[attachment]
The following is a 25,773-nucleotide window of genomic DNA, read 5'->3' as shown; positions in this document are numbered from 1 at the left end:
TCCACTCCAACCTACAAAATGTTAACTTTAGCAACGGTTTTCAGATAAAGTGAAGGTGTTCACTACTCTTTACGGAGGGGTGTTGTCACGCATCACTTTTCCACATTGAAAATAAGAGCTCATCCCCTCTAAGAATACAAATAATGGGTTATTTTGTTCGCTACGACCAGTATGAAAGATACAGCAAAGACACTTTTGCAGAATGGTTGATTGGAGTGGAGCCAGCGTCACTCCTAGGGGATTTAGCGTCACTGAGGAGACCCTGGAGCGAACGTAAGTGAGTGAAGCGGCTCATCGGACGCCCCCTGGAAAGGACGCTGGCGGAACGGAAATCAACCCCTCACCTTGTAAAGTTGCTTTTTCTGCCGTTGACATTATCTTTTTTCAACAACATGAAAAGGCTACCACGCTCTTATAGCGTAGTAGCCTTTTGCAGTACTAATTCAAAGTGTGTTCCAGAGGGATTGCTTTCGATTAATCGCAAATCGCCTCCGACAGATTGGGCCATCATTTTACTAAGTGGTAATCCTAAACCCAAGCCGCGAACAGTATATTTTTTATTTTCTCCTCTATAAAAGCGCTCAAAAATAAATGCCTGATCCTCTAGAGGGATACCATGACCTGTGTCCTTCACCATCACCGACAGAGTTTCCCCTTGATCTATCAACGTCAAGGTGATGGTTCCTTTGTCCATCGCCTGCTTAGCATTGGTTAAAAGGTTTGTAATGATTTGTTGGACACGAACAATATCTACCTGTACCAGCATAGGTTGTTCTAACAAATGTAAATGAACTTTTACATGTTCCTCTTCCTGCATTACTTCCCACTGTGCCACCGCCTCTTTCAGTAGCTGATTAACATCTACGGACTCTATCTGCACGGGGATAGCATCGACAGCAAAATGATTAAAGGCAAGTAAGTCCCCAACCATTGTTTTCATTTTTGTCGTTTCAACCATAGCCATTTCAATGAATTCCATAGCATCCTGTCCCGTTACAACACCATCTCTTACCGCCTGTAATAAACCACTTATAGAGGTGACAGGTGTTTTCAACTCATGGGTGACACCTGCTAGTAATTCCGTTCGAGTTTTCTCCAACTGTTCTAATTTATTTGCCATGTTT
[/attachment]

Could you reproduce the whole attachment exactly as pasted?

The following is a 25,773-nucleotide window of genomic DNA, read 5'->3' as shown; positions in this document are numbered from 1 at the left end:
TCCACTCCAACCTACAAAATGTTAACTTTAGCAACGGTTTTCAGATAAAGTGAAGGTGTTCACTACTCTTTACGGAGGGGTGTTGTCACGCATCACTTTTCCACATTGAAAATAAGAGCTCATCCCCTCTAAGAATACAAATAATGGGTTATTTTGTTCGCTACGACCAGTATGAAAGATACAGCAAAGACACTTTTGCAGAATGGTTGATTGGAGTGGAGCCAGCGTCACTCCTAGGGGATTTAGCGTCACTGAGGAGACCCTGGAGCGAACGTAAGTGAGTGAAGCGGCTCATCGGACGCCCCCTGGAAAGGACGCTGGCGGAACGGAAATCAACCCCTCACCTTGTAAAGTTGCTTTTTCTGCCGTTGACATTATCTTTTTTCAACAACATGAAAAGGCTACCACGCTCTTATAGCGTAGTAGCCTTTTGCAGTACTAATTCAAAGTGTGTTCCAGAGGGATTGCTTTCGATTAATCGCAAATCGCCTCCGACAGATTGGGCCATCATTTTACTAAGTGGTAATCCTAAACCCAAGCCGCGAACAGTATATTTTTTATTTTCTCCTCTATAAAAGCGCTCAAAAATAAATGCCTGATCCTCTAGAGGGATACCATGACCTGTGTCCTTCACCATCACCGACAGAGTTTCCCCTTGATCTATCAACGTCAAGGTGATGGTTCCTTTGTCCATCGCCTGCTTAGCATTGGTTAAAAGGTTTGTAATGATTTGTTGGACACGAACAATATCTACCTGTACCAGCATAGGTTGTTCTAACAAATGTAAATGAACTTTTACATGTTCCTCTTCCTGCATTACTTCCCACTGTGCCACCGCCTCTTTCAGTAGCTGATTAACATCTACGGACTCTATCTGCACGGGGATAGCATCGACAGCAAAATGATTAAAGGCAAGTAAGTCCCCAACCATTGTTTTCATTTTTGTCGTTTCAACCATAGCCATTTCAATGAATTCCATAGCATCCTGTCCCGTTACAACACCATCTCTTACCGCCTGTAATAAACCACTTATAGAGGTGACAGGTGTTTTCAACTCATGGGTGACACCTGCTAGTAATTCCGTTCGAGTTTTCTCCAACTGTTCTAATTTATTTGCCATGTTT